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It’s not the carbon tax that’s driving up gas prices

The solution to high gasoline prices is to reduce our reliance on fossil fuels altogether

March 4, 2022

3-minute read

Gasoline prices in Ontario are skyrocketing. As of March 7, the price for regular unleaded was just shy of $1.85 in the Greater Toronto Area and even higher in northern Ontario. And prices are not finished climbing.

Premier Doug Ford blames the federal carbon tax. “We see the gas prices going through the roof because of the carbon tax,” he said recently.

It’s a theme the premier has returned to time and again, but the carbon tax isn’t what’s driving gas prices through the roof. The price of crude oil is.

Nothing Ontarians buy is subject to wilder price swings than gasoline. In the last 30 years, the all-items Consumer Price Index (CPI) has risen slowly and steadily, staying in the range of two per cent a year for most of that time. Gasoline prices, in contrast, went up by 32% in 2021 alone. Those prices often fall just as quickly as they rise, but over the long term, the trend is relentlessly upward, and this was true long before the carbon tax came along. Compared to 2002, the current base year for calculating the CPI, inflation is 47% higher for all items but 113% higher for gasoline.

Gas prices in Ontario are made up of several components. Payments for crude oil, the wholesale margin, and the retail margin go to the oil and gas industry; the federal excise tax, the Ontario gas tax, the federal carbon tax, and the HST go to government.

Since 1987, the province has published data on how much of the pump price goes to each component. Using wholesale and retail costs from January, which added 32.6 cents/litre to gas costs then, we can estimate how much of the increase in gasoline prices is caused by higher crude costs as of today, March 7.

Factors causing gasoline prices to rise since March 2019 (Greater Toronto Area)

Prices on 03/01/2019 (cents/litre)

Prices on 03/04/2022 (cents/litre)

Change (cents/litre)

% of change caused by each factor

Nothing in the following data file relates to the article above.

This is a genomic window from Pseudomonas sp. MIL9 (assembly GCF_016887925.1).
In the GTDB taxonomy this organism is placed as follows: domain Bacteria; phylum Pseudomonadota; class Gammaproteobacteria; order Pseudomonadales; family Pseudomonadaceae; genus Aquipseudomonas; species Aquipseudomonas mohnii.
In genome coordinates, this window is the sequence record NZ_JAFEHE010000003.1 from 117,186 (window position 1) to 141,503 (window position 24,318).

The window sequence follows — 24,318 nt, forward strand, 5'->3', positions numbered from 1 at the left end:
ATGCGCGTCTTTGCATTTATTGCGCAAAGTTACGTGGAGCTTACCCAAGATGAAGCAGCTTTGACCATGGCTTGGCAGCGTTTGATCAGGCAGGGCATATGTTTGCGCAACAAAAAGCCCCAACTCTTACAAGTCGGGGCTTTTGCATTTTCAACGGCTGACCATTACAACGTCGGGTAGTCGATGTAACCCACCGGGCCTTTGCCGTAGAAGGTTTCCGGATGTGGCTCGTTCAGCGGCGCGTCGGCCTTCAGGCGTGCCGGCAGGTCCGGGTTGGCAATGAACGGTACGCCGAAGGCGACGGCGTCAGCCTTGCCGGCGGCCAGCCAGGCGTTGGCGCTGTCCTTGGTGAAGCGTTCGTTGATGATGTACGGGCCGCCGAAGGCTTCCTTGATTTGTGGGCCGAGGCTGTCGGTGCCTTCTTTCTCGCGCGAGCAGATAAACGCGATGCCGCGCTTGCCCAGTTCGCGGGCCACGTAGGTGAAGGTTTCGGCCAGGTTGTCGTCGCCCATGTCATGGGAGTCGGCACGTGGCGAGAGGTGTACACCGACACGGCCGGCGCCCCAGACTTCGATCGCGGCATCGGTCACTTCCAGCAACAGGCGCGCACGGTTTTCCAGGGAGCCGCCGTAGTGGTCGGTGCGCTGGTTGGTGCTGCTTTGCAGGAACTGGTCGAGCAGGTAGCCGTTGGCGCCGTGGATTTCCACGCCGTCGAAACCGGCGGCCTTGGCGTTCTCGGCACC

Pump Price Per Litre

114.9

184.9

70.0

100.0%

Crude Cost

47.0

97.5

50.5

72.2%

Wholesale Margin

19.7

26.0

6.3

9.0%

Retail Margin

10.3

6.6

-3.7

-5.3%

Federal Excise Tax

10.0

10.0

0.0

0.0%

Federal Carbon Tax

0.0

8.8

8.8

12.6%

Ontario Tax

14.7

14.7

0.0

0.0%

GST/HST

13.2

31.3

8.1

11.5%

Sources: Government of Ontario, “Gasoline report - pump price revenue shares,” gaswizard.ca, and author’s calculations. Wholesale Margin and Retail Margin are most recent data from Jan. 1, 2022. Crude price today is calculated by subtracting all other costs from pump price.

As the table shows, 72% of the increase in gas prices since March 2019 has been caused by soaring prices for crude oil, while 13% of the increase has been caused by the carbon tax. Rising wholesale costs added 9%, while the GST added 11.5%. Both the federal excise tax and Ontario tax are fixed per-litre costs, so they did not change. The only factor putting downward pressure on prices was at the retail level, where price competition is most likely.

To be clear, the cost of the carbon tax at the pumps, while modest, does not reflect the actual cost to the consumer. The federal government estimates that 8 out of 10 families will get back more money from the Climate Action Incentive rebate than they pay at the gas pumps. As of today, the carbon tax represents less than 5% of the cost per litre for gasoline.

The whole point of the carbon tax is to encourage people to use fewer fossil fuels to help slow climate change while giving them time to adapt. Geopolitical events and predatory oil companies aren’t nearly so gentle. From the “oil shocks” of the 1970s, to Vladimir Putin’s invasion of Ukraine, dramatic hikes in gas prices are part of our past, our present, and our future. The gas prices we were told would arrive in 2030 are here in 2022. These high prices won’t go away soon, but if and when they do, history tells us that they will not wait long to come roaring back.

The solution to high gasoline prices is not to cut taxes that are currently being rebated back to consumers or helping to pay for roads. The answer is to reduce our reliance on fossil fuels altogether, and the best time to do that is now, before prices rise any further.

Ontario gasoline prices are still at levels Europeans would consider ordinary. In June 2020, when gasoline cost $1/litre in Toronto, it was $1.80/litre in the U.K., $1.90/litre in Germany, and $2.00/litre in France. This week in Britain, average prices hit $2.55/litre in Canadian dollars.

North Americans have been slow to recognize the urgency of the climate crisis. A 2019 study by the International Energy Agency showed that personal vehicles in Canada have the biggest engines, the worst fuel efficiency, and the highest greenhouse gas emissions per kilometre of any country.

It’s nothing to be proud of. Any policy whose main objective is to make gasoline cheaper can only be at odds with our efforts to combat the climate crisis.

This article, originally published on March 4, was updated on March 7 to reflect newer gasoline prices. 

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